Overall, we found that taking microcredit did not lead to improved farm and non-farm production or food security among the rural women borrowers studied. This was mainly attributed to nature of activities the women engage in, the loan terms and processes, and the local context the women operate under.

Mission report Kenya : scoping Mission Marine Fisheries Kenya
Hoof, Luc van; Steins, Nathalie A. - \ 2017
IJmuiden : Wageningen Marine Research (Wageningen Marine Research report C038/17) - 136
marine fisheries - food security - aquaculture - seaweeds - trade - kenya - zeevisserij - voedselzekerheid - aquacultuur - zeewieren - handel
Exploring opportunities for rural livelihoods and food security in Central Mozambique
Leonardo, Wilson José - \ 2017
University. Promotor(en): Ken Giller, co-promotor(en): Gerrie van de Ven; Henk Udo. - Wageningen : Wageningen University - ISBN 9789463431651 - 183
agricultural production systems - food security - crop production - livelihoods - small farms - biofuels - farming systems - models - intensification - mozambique - agrarische productiesystemen - voedselzekerheid - gewasproductie - middelen van bestaan - kleine landbouwbedrijven - biobrandstoffen - bedrijfssystemen - modellen - intensivering

Growing awareness of widespread hunger and poverty in many countries in the SSA is spurring a focus on productivity increase in smallholder farming systems. The rationale is that with current production systems many SSA countries are not keeping pace with population growth and changing of peoples’ lifestyles. To respond to this challenge the Government of Mozambique developed its Strategic Plan for Agricultural Development (PEDSA) aiming to improve agricultural productivity of the majority of smallholder farmers who depend on agriculture for their livelihoods. Smallholder farmers are diverse in terms of resources and aspirations. The main objectives of this study are first to understand the diversity among maize-based smallholder farms and their current constraints in improving agricultural productivity in the Manica Plateau, Central Mozambique, and second, building on that understanding to explore options for biomass production either for food, cash or biofuel at farm level and contributions to maize availability in the region. The study was conducted in the Dombe and Zembe Administrative Posts. Farmers in the two posts cultivate both food and cash crops using the same resources, however, distances to the urban market differ, with Zembe close and Dombe far away from the markets. In addition, the agroecological conditions for crop production are more favourable in Dombe compared with Zembe. Using farm surveys, direct observations and on-farm measurements, followed by Principal Components Analysis (PCA) I identified land and labour as the variables that can best explain the variability found among smallholder farms (Chapter 2). Based on these variables I categorised farms into four Farm Types (FT): FT1. Large farms (4.4 ha in Dombe and 2.2 ha in Zembe), hiring in labour; FT2. Intermediate sized farms (1.9-1.2 ha), hiring in and out labour; FT3a. Small farms (1.1-0.9 ha), sharing labour; and FT3b. Small farms (1.0-0.7 ha), hiring out labour. The maize yield and maize labour productivities were higher on large farms (2.3 t ha-1 in Dombe and 2.0 t ha-1 in Zembe; 2.5×10-3 t h-1 in Dombe and 2.6 ×10-3 t h-1 in Zembe) compared with small farms (1.5 t ha-1 in Dombe and 1.1 t ha-1 in Zembe; 1.4×10-3 t h-1 in Dombe and 0.9×10-3 t h-1 in Zembe). The hiring in labour from small farms allowed large farms to timely weed their fields. Small farms were resource constrained and hired out labour (mutrakita) for cash or food to the detriment of weeding their own fields, resulting in poor crop yields. Excessive alcohol consumption by small farms also raised concerns on labour quality. Chapter 3 explored options aiming at addressing farmers’ objectives of being maize self-sufficient and increased gross margin and the contribution to national objective of producing food. A bio-economic farm model was used to investigate two pathways to increase agricultural production: (i) extensification, expanding the current cultivated area; and (ii) intensification, increasing input use and output per unit of land.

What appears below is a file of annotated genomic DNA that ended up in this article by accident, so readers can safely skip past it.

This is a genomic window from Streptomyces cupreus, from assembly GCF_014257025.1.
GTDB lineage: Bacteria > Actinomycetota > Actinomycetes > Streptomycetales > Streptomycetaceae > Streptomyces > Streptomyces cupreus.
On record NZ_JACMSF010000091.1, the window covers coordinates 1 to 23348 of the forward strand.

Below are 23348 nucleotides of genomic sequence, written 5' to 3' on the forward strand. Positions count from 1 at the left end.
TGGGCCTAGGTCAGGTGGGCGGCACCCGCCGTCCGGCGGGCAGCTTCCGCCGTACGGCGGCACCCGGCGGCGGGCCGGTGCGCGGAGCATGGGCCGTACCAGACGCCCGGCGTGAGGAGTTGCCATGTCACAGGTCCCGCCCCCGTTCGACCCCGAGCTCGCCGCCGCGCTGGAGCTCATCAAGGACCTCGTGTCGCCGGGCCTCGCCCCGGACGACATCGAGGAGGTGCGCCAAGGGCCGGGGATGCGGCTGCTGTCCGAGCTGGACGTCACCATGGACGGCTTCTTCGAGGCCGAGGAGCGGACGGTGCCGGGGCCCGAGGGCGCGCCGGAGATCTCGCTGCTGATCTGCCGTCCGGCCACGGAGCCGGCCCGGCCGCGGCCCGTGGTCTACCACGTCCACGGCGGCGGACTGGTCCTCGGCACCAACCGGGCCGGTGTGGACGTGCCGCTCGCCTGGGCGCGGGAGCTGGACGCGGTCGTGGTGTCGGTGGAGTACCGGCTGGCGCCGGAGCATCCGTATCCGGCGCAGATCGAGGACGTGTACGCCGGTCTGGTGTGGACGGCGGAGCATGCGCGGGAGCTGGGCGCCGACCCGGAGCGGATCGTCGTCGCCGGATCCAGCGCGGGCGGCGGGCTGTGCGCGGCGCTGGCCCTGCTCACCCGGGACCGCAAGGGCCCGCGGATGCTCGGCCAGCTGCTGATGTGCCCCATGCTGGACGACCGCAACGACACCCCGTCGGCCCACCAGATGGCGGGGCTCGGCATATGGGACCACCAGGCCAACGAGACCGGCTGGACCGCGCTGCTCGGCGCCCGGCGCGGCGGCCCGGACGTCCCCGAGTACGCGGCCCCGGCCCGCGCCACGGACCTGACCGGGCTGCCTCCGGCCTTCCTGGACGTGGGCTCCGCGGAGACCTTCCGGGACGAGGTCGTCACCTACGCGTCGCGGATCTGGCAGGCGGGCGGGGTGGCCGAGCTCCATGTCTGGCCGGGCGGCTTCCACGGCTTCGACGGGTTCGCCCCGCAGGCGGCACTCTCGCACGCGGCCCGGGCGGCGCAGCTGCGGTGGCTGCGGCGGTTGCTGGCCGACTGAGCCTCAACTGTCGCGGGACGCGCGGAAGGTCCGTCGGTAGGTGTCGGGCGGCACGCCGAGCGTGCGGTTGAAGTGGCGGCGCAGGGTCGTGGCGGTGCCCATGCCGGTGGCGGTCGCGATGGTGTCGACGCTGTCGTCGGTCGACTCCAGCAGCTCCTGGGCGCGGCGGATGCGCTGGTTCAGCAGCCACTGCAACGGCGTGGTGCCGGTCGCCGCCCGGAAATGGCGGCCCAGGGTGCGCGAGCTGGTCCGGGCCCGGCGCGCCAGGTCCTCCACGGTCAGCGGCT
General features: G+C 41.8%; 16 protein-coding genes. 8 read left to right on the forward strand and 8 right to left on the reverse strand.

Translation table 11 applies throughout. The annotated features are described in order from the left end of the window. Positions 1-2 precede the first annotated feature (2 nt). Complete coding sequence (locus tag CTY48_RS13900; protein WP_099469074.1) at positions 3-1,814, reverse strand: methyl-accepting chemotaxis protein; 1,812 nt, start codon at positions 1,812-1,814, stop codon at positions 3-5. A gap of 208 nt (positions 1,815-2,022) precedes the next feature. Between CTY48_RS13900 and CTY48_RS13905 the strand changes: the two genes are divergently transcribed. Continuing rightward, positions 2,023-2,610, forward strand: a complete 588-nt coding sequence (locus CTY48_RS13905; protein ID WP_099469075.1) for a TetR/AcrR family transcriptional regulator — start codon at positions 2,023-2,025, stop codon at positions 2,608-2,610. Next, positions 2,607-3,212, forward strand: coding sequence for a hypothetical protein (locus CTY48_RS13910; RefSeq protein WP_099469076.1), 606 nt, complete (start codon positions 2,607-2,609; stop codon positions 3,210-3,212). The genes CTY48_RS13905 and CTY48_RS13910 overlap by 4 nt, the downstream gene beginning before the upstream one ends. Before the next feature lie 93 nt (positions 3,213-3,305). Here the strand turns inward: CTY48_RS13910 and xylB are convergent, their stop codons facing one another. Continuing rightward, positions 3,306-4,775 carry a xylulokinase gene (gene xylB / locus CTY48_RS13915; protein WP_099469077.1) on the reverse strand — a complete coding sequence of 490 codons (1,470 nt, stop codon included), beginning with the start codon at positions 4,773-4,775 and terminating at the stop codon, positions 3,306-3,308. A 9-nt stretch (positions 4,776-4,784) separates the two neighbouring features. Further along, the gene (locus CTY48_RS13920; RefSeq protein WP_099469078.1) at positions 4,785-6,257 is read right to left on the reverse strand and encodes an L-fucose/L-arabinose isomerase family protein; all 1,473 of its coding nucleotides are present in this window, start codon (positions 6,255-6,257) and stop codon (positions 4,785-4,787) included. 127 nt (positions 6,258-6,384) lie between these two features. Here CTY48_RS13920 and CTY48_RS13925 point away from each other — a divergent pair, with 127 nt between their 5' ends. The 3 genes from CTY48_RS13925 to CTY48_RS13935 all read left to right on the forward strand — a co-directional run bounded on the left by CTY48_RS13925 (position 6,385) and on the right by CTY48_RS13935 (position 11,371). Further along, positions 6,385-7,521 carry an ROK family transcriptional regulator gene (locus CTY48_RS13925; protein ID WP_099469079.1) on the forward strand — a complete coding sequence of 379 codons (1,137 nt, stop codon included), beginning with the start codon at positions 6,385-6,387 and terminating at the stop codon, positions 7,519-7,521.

In the extensification pathway I considered the use of animal traction, herbicides and cultivators to save labour, whereas in the intensification pathway I explored the use improved varieties of maize, sesame, sunflower, pigeonpea and fertilizers. I focused on the large farms and the small farms hiring out labour as they represent both sides of the spectrum. The simulated results showed that combining labour and labour saving technologies substantially increased both gross margin and maize yields of large and small farms in both posts. Minor trade-offs is observed on large farms between the two goals whereas for small farms we see synergies between the goals. We concluded that prospects for increasing gross margin and food production are much better for large farms in Dombe compared with other farms. In Dombe, the maximum gross margin of large farms was 7530 $ y-1 per farm and maximum maize sales of 30.4 t y-1 per farm. In Zembe, the maximum gross margin of large farms (2410 $ y-1 per farm) and maximum maize sales (9.5 t y-1 per farm) were comparable to small farms in Dombe. I further assessed the impact of two biofuel investments (jatropha plantation and sunflower outgrower schemes) on farm level food security (food availability, access to food, stability of food, utilization of food). The results showed positive impact on small farms from employment on a jatropha plantation by increasing access to food and no impacts on intermediate and large farms. Impacts on food security from the sunflower outgrower scheme were minor which may be explained by the poor yields.